Ushahidi, which translates to “testimony” in Swahili, was developed to map reports of violence in Kenya after the post-election violence in 2008. Since then, thousands have used our crowdsourcing tools to raise their voice. We’re a technology leader in Africa, headquartered in Nairobi, with a global team.

Photography #152

Photography #152

Photography #152

Photography #152

Photography #152
Not the best picture but I do love this fence construction technique.

Photography #152

Photography #152

Photography #152

Photography #152

Photography #152

Photography #152
This photo op kept me pinned for quite a while so I figured my own capture was earned.

Photography #152
From the Vasa museum which was really awesome. h/t Grant Potter for the suggestion.

Photography #152

Photography #152

Photography #152

Photography #152

Photography #152

Weekly Web Harvest for 2017-02-12

  • A Surreal Trip to a Domain-Names Conference – The Atlantic

    As a person who grew up online during the heyday of weird domain hacks, I mostly thought of domain names as a very niche genre of experimental poetry, one in which radical constraints (availability, brevity, the cadence of an interrupting “dot”) produce small, densely packed pockets of internet magic.

  • Trump ran a campaign based on intelligence security. That’s not how he’s governing. – The Washington Post

    Phones — especially phones with their flashes turned on for improved visibility — are portable television satellite trucks and, if compromised, can be used to get a great deal of information about what’s happening nearby, unless precautions are taken.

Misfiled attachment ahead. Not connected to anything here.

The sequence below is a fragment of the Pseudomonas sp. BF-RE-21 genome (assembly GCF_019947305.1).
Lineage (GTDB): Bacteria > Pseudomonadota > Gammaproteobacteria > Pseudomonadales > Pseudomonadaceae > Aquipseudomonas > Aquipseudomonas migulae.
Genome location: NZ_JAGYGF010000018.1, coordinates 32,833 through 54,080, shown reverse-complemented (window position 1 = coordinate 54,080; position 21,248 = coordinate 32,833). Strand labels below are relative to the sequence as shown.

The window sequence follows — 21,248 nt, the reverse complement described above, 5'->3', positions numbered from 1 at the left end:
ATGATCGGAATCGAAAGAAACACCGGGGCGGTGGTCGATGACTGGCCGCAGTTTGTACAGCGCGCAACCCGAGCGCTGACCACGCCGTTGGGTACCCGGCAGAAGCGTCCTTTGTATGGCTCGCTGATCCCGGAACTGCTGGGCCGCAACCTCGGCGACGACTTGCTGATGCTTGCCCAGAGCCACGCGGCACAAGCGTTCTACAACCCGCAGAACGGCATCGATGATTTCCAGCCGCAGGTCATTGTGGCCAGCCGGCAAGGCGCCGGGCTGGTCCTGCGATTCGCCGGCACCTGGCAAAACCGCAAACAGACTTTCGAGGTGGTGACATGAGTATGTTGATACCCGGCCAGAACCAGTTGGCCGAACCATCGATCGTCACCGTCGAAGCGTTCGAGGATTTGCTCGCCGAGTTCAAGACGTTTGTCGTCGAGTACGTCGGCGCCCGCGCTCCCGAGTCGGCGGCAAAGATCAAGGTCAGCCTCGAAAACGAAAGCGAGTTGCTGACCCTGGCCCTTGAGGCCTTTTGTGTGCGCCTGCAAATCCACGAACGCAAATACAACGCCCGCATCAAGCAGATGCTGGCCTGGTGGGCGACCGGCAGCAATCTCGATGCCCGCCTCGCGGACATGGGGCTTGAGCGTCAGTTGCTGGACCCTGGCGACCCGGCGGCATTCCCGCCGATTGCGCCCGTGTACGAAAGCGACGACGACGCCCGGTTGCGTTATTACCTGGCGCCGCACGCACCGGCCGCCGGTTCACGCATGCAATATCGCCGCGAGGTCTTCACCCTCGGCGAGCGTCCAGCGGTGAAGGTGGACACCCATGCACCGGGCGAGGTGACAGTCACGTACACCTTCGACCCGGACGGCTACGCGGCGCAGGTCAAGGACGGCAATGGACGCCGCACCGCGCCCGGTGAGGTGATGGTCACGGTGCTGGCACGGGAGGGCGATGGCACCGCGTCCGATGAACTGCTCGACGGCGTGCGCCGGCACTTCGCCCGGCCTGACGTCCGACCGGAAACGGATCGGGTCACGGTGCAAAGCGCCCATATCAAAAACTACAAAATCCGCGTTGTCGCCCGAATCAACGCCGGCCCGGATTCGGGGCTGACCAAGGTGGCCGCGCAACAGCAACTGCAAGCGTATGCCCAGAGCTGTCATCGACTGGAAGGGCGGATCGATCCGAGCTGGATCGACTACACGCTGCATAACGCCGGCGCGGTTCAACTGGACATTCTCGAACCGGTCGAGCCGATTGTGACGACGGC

• January 17, 2017 : The Daily Papert

    School treats them like children in an impoverishing sense where children are assumed to be people who don’t have good ideas, whose knowledge is limited, who have to be told rather than exploring, discovering, creating, possessing knowledge. I think that’s the shift that we can bring around, about, and we have to … I see setting up that vision as the most important, maybe the most important act in the world because all the other things like saving the environment and the planet will flow from new ways of thinking that depend in turn on children growing up with a different relationship to knowledge and with the world, and a different vision of themselves.”

  • you-draw-it – bl.ocks.org

    How to do that awesome draw/predict the chart interactive piece from NYT

WP JSON to Google Sheets – Reflective Data

WP JSON to Google Sheets – Reflective Data


Image from page 86 of “Refraction and motility of the eye, with chapters on color blindness and the field of vision” (1920) flickr photo by Internet Archive Book Images shared with no copyright restriction (Flickr Commons)

Way back in 2015, I wrote a little plugin1 to count URLs, get the word count and do other stuff so I could reflect on my blog posts.

Given some (k)new knowledge2, I figured I could make a version that runs in Google Sheets and indeed I can. The reason I like this as an alternative to the plugin is that it works for anyone who has access to Google Sheets even if they can’t install plugins. Google Sheets also offers a lower barrier to messing with your own data once you get start capturing it. You can count the !s, or a variety of emoticons, or how often you use the word “spaces,” or whatever you want- all without the ability to program in php or javascript.

I think it starts to open up different doors for students3 to gather their own kind of data for reflection and amusement. It starts to get at the DIY ethos inherent in the quantified self communities.

The sheet is here. I’m going to build it out into something a bit more robust and plug/play in the near future but figured I’d throw this up in the interest of transparency.


//builds the URL based on the base URL in A1 on a sheet named URL 
function getJson() {
  var ss = SpreadsheetApp.getActive();
  var sheet = ss.getSheetByName('URL');
  var url = sheet.getRange('A1').getValue();